Connecting to “Connected Courses”

By Silver Spoon (Own work) [GFDL ( or CC-BY-SA-3.0-2.5-2.0-1.0 (], via Wikimedia Commons
I am happy to participate in this fall’s Connected Courses cMOOC. As a recent member of FemTechNet, I am an advocate and believer in opening my courses to the world. This fall, I will be teaching an introductory course for potential future “Whittier Scholars.” Whittier Scholars are students who design their own majors, building intentionally interdisciplinary study programs by putting together courses from across Whittier’s divisional offerings, enriching their experience with study abroad and/or off campus experiences, and all leading to/driven by their own research project.

Whittier Scholars was initially developed in 1977, and has steadily served about 10% of the annual graduating class from Whittier College. See the program descriptions and guidelines here. This semester, our class will be meeting the Wardman Hall A, a newly updated seminar room with a Smartboard, and a local area wireless system to allow all our devices to share screen space (thanks Shezad B!). Hopefully the technology will work effortlessly…although I keep trying to remind myself that learning to deal with technological frustrations is itself a skill well worth sharing as a group.


Whittier Scholars 101, fall 2014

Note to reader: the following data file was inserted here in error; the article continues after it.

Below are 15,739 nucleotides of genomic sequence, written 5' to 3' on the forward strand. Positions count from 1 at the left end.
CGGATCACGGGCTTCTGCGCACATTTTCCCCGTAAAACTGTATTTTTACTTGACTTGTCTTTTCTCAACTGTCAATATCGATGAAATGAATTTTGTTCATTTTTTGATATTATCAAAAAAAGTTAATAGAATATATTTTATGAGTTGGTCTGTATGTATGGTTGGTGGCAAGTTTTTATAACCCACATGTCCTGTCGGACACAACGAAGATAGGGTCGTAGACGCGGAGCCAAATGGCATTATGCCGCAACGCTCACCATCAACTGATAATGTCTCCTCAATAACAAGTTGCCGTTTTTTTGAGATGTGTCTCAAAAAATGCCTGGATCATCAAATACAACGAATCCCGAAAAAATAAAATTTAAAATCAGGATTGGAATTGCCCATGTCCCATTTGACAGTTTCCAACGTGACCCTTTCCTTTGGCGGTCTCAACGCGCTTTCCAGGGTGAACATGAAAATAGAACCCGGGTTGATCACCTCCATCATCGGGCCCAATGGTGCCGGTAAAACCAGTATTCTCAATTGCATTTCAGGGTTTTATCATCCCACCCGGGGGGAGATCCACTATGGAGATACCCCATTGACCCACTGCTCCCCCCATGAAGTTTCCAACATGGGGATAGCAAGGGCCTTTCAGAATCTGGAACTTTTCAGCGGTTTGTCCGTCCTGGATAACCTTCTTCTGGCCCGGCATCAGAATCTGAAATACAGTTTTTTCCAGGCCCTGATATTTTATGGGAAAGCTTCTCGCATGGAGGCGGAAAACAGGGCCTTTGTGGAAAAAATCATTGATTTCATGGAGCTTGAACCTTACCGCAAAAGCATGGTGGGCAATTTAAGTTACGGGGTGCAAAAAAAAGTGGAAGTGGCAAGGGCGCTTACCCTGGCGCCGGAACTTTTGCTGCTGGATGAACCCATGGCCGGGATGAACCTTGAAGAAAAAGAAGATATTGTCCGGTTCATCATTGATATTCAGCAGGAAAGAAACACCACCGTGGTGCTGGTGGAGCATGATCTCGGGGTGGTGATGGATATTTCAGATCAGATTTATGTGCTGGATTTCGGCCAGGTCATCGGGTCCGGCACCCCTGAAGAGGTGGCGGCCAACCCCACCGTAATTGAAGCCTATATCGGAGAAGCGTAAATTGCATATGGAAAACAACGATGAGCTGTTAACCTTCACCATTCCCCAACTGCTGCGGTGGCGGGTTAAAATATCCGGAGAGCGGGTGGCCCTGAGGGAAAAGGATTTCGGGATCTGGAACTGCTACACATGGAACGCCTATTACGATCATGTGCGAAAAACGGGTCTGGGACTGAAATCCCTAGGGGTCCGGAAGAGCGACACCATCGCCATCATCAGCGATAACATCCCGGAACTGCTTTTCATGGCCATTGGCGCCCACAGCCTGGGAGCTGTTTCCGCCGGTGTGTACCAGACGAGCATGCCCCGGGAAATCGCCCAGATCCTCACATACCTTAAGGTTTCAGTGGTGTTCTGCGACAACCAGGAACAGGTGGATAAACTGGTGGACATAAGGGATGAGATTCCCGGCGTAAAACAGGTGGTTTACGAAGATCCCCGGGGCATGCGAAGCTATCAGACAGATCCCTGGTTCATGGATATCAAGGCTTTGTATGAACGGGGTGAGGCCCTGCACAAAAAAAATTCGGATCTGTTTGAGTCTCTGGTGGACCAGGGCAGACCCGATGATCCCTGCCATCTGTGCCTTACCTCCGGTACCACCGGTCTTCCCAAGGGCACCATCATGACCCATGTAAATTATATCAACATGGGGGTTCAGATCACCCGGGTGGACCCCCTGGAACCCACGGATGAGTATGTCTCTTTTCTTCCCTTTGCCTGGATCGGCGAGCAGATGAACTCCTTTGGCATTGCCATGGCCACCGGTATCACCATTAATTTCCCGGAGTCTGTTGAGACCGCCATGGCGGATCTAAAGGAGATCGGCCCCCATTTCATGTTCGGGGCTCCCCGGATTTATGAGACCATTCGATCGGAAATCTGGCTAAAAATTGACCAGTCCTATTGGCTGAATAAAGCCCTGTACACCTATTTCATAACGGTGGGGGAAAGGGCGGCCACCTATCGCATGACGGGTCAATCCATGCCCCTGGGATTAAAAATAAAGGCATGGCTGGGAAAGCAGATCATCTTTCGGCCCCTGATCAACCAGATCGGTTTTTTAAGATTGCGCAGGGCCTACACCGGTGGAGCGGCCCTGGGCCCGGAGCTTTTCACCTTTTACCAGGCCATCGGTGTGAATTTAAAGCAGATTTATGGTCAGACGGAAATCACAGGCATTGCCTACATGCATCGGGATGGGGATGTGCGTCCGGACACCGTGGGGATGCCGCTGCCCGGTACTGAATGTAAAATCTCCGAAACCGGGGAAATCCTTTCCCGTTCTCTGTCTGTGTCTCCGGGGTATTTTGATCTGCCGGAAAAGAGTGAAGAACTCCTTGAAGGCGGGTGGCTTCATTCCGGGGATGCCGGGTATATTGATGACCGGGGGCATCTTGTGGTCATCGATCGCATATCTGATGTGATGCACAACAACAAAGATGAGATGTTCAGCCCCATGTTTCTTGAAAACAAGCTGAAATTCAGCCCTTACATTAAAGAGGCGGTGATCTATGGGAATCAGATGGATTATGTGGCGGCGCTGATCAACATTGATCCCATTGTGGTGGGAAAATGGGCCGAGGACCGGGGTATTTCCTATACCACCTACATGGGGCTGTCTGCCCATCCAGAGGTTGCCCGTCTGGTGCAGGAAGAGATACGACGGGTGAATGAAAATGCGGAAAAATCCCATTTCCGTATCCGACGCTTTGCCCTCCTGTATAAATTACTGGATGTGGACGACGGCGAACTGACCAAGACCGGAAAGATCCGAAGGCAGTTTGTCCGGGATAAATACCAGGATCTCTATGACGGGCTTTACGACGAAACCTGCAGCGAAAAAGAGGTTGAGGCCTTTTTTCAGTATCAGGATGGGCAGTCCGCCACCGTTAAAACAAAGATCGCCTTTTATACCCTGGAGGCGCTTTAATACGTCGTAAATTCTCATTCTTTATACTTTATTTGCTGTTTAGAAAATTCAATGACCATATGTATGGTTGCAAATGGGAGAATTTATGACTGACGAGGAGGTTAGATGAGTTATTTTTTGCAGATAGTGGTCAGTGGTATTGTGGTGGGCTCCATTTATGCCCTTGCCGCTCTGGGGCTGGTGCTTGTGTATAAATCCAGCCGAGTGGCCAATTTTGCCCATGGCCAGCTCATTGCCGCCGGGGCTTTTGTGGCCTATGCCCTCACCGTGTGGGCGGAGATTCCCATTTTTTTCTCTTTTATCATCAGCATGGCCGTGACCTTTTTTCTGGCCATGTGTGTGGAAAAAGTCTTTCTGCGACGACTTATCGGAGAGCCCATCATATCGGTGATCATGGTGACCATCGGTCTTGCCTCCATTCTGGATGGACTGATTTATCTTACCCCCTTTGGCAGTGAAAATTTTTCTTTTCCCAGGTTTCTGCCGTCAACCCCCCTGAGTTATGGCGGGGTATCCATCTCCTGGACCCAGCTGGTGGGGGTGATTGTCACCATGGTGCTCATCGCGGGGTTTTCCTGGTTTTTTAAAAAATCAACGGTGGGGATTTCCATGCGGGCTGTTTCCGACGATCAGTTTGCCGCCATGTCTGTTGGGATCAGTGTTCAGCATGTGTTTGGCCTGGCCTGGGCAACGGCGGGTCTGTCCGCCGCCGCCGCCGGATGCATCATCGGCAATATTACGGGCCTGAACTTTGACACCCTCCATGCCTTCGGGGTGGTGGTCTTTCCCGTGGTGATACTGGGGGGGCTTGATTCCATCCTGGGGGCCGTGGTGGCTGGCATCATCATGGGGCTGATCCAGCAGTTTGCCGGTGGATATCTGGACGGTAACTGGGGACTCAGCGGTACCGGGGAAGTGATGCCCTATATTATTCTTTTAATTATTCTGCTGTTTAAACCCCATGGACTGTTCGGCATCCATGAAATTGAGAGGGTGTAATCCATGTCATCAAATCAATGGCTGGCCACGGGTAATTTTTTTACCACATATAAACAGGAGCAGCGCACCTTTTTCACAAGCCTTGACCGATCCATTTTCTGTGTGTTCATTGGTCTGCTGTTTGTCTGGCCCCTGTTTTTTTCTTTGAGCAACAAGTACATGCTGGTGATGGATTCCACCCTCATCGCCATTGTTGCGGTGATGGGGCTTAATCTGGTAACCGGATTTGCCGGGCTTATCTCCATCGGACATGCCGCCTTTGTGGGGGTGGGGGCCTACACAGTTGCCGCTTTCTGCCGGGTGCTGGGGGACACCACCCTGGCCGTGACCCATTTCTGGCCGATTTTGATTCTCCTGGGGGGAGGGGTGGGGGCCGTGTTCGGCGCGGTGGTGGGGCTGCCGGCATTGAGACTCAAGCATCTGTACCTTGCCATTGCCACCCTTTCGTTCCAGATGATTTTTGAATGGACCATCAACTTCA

I have posted my draft syllabus for WSP 101, the introductory course for the Whittier Scholars program, here. This syllabus will evolve over the semester in response to student interests. We also will be connecting with other courses and the web throughout the course: students will be blogging on, into the collection Whittier Scholars 101. We will be tweeting links to blog posts, and tweeting questions and thoughts about the shared readings. In October, students will meet Howard Rheingold, who is visiting our campus and giving a talk. In November, we will all participate, along with folks from Canada and Egypt as well as Georgia and New York, in a remix of Pete Rorabaugh’s TvsZ game. Finally, the final unit of the course is currently blank, as students themselves will be writing the syllabus based on their own evolving interests and questions.

“Teaching” a course with so much unscripted and open content is both exciting and a bit scary. I have long taught courses which emphasize discussion over lecture, but ceding control over the syllabus–that last bastion of professorial perogative–is new for me. (In fact, I imagine students will be doing much of the “grading” themselves, as we will collectively building evaluative rubrics for assignments, and they will be devising some of the assignments themselves.) I am looking forward to meeting my students next week, and learning with them what we will all be learning this semester.

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